Employee Can Sue for Workplace Harassment Despite Signing a Workers' Comp Release

When employers settle workers' comp claims they frequently attempt to have the employees sign a comprehensive release form that releases "all claims and causes of action."

But can such a release for a single workers' comp injury claim also release any and all claims that fall outside the workers' compensation system? The California State Supreme Court rules an emphatic no, but it does tell employees how to do it correctly- use a separate settlement and release.

From February 1995 until her resignation in September 1997, Carolyn Claxton worked as an office assistant for defendant Pacific Maritime Association. Claxton's supervisor was Ray Waters.

On December 16, 1997, Claxton filed a claim with the Workers' Compensation Appeals Board (WCAB) against Pacific Maritime for an injury to her "left lower extremity and psyche" from a slip and fall on May 7, 1997. On January 16, 1998, Claxton filed a second and separate workers' compensation claim against Pacific Maritime for injury to "psyche due to sexual harassment."

In September 1998, Claxton filed a separate civil action against the association and her supervisor,Waters, claiming sexual harassment in violation of California law. Then, in November 1998, those two defendants filed their answer to the harassment complaint.

Three months later, in February 1999, Claxton and the association settled her workers' compensation claims for $25,000. As part of the settlement, Claxton executed a California-comp-law-required, preprinted compromise and release form. The use of this form is mandatory in California. The form had only the case numbers for Claxton's two claims for workers' compensation; it made no reference to the separate sexual harassment civil action against the association and her supervisor.

In preprinted paragraph 3, the California WCAB form 15 stated: "Upon approval of this compromise agreement by the Workers'Compensation Appeals Board or a workers' compensation judge and payment in accordance with the provisions hereof, said employee releases and forever discharges said employer and insurance carrier from all claims and causes of action,whether now known or ascertained, or which may hereafter arise or develop as a result of said injury, including any and all liability of said employer and said insurance carrier and each of them to the dependents, heirs, executors, representatives, administrators or assigns of said employee."

On March 16, 1999, a workers' compensation judge approved the compromise and release. The order approving the settlement contained the case numbers for both of Claxton's workers' compensation claims, but not the case number for the civil sexual harassment action.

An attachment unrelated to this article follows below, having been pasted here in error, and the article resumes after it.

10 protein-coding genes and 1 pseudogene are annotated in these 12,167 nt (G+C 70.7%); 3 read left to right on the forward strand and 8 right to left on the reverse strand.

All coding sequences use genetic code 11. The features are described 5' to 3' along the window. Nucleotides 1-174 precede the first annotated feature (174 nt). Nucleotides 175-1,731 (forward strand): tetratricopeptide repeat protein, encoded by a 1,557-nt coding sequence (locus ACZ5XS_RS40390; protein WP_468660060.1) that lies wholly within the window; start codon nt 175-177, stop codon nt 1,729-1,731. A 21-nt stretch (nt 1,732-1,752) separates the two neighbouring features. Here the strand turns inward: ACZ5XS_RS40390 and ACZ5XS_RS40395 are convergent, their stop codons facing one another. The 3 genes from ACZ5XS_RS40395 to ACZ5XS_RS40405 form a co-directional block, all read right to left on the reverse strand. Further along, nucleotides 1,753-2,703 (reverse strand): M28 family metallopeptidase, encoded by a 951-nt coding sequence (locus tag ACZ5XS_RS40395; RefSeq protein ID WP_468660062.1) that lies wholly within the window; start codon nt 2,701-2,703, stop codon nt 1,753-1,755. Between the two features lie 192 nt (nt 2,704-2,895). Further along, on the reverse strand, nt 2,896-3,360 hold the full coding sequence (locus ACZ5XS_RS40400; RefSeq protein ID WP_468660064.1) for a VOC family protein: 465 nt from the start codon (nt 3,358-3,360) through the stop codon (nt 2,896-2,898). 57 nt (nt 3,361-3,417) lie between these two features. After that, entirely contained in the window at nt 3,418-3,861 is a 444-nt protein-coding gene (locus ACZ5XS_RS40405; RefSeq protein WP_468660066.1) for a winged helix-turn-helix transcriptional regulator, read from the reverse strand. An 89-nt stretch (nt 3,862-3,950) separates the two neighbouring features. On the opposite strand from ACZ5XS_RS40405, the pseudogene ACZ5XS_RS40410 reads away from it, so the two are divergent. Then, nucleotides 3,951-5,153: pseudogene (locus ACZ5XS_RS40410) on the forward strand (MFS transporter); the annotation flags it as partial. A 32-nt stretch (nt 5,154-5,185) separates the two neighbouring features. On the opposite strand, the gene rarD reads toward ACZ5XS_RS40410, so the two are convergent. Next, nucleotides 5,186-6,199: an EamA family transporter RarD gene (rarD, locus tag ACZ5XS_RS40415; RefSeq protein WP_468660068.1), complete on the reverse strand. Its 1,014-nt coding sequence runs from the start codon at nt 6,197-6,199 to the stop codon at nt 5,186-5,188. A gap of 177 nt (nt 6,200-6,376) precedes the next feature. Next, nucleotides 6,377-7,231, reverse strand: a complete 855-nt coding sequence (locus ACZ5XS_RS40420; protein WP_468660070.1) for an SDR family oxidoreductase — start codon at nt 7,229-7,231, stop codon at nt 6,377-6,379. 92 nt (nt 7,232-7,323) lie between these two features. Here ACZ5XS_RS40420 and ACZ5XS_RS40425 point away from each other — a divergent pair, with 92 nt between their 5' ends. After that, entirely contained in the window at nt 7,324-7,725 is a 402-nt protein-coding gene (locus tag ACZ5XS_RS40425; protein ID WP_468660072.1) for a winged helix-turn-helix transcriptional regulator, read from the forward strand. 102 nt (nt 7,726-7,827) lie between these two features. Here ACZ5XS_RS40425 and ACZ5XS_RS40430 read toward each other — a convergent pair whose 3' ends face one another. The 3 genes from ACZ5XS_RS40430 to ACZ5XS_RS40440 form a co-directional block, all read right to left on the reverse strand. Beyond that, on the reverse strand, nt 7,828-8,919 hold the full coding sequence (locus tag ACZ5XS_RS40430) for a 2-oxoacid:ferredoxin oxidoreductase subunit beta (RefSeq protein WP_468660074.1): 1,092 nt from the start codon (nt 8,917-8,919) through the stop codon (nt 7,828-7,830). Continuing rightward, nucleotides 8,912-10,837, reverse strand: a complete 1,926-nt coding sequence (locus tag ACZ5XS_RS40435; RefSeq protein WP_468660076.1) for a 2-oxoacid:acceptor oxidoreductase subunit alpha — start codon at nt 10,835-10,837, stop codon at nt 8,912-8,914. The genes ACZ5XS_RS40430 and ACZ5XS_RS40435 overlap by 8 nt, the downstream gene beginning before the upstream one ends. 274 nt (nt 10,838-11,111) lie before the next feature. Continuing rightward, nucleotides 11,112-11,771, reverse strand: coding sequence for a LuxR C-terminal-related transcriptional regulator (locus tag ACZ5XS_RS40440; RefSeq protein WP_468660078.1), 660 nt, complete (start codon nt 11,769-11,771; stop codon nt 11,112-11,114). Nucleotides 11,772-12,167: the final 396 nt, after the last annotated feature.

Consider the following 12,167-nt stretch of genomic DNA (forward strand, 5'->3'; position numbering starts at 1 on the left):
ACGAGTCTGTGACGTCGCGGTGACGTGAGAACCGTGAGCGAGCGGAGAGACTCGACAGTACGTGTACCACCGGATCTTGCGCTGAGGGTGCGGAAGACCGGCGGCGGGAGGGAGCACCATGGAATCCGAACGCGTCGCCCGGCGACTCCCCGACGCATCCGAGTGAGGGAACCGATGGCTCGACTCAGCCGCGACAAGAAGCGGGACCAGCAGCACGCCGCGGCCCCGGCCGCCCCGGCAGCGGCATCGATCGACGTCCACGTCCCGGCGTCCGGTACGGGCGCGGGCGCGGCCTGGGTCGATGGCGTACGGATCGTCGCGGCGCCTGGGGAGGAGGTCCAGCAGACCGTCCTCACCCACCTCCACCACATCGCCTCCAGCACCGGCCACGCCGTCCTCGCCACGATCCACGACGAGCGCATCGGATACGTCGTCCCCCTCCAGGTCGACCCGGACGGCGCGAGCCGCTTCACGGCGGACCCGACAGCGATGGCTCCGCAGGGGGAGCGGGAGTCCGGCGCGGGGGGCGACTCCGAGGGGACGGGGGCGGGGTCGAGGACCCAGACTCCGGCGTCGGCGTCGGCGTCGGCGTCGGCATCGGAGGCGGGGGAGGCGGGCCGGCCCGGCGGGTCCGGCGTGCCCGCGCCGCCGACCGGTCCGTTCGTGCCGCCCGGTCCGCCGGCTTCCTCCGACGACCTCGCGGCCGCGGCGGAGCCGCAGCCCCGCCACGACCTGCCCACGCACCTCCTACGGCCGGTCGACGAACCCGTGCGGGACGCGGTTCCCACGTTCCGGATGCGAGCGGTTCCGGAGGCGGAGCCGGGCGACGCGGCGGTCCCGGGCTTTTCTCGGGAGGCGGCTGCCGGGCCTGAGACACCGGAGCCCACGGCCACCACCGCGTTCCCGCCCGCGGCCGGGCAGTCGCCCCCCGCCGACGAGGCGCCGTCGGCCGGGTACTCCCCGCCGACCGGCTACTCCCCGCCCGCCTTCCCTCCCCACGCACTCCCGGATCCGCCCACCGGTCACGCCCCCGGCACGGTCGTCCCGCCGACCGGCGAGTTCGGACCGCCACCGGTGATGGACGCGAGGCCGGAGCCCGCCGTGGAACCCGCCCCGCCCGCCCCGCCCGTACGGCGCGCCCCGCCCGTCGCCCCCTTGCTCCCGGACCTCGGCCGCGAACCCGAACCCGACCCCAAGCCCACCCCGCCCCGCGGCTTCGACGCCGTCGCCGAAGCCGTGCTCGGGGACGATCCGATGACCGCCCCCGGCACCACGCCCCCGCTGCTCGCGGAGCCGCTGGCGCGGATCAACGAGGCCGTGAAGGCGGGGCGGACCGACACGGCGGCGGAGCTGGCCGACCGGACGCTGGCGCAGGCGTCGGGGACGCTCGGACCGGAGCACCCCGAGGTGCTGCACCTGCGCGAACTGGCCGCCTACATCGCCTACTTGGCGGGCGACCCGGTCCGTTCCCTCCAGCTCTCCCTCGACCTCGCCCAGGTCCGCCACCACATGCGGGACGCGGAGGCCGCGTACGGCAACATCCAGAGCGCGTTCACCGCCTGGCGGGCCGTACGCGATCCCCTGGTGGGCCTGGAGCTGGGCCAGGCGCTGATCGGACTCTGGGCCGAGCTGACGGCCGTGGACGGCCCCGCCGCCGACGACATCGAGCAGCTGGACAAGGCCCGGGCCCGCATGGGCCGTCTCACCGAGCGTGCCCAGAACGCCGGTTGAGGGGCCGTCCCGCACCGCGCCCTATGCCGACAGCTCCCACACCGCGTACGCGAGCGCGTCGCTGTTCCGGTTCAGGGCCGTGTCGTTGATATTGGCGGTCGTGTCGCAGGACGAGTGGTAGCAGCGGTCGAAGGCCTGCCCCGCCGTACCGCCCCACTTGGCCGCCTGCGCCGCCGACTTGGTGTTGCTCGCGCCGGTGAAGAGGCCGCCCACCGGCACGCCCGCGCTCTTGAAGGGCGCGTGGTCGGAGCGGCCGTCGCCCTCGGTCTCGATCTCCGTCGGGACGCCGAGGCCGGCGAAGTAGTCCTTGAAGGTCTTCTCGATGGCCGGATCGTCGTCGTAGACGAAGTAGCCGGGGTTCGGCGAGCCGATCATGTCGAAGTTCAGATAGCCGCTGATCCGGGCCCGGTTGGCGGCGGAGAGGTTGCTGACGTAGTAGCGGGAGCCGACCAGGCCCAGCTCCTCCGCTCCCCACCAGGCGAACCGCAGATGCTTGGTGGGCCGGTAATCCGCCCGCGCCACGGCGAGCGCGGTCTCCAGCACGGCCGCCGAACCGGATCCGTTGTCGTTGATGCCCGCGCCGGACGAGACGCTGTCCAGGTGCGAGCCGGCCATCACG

Thereafter, in the civil lawsuit alleging sexual harassment, defendants Pacific Maritime and Waters asked the trial court to allow them to file an amended answer adding, among other things, an affirmative defense that the execution of the workers' compensation compromise and release also extinguished Claxton's claims in her harassment lawsuit. The trial court granted the motion to amend, then ordered dismissal of the employee's separate civil lawsuit, and awarded the employer and supervisor $92,459.75 in attorneys' fees. The California Appeals Court reversed the rulings and the state Supreme Court upheld that reversal, allowing Claxton's sexual harassment claims to continue toward trial.

The Supreme Court's reasoning can be seen in the following case quote:

"To safeguard the injured worker from entering into unfortunate or improvident releases as a result of, for instance, economic pressure or bad advice, the worker's knowledge of and intent to release particular benefits must be established separately from the standard language of the form. Even with respect to claims within the workers' compensation system, execution of the form does not release certain claims unless specific findings are made. (Under California's compensation system prior cases ruled that vocational rehabilitation services cannot be settled without specific findings.) The concerns just discussed are even stronger when the employer seeks to apply the standard preprinted workers' compensation release language to claims outside the workers' compensation scheme...it is highly unlikely that an injured employee's settlement of a workers' compensation claim, by signing the mandatory standard preprinted workers' compensation release form, would alert the worker that the release also applies to claims outside the workers' compensation system."

Can an employer settling a workers' comp claim buy peace from additional claims outside the comp system? Yes, says California's highest state court in the same case of Carolyn Clayton v. Ray Waters, et. al. (decided August 30, 2004):

The court said "it would be a simple matter for parties who have agreed to settle not only workers' compensation claims but also claims outside the workers' compensation system to execute another document expressing that agreement. Thus, execution of the mandatory standard preprinted compromise and release form would only establish settlement of the workers' compensation claims; the intended settlement of claims outside the workers' compensation systems would have to be reflected in a separate document."

According to the State Supreme Court, as is true with settlements in civil actions generally, the separate document need not identify precise claims; it would be sufficient to refer generally to causes of action outside the workers' compensation law "in clear and nontechnical language."

Time to check your comp release forms.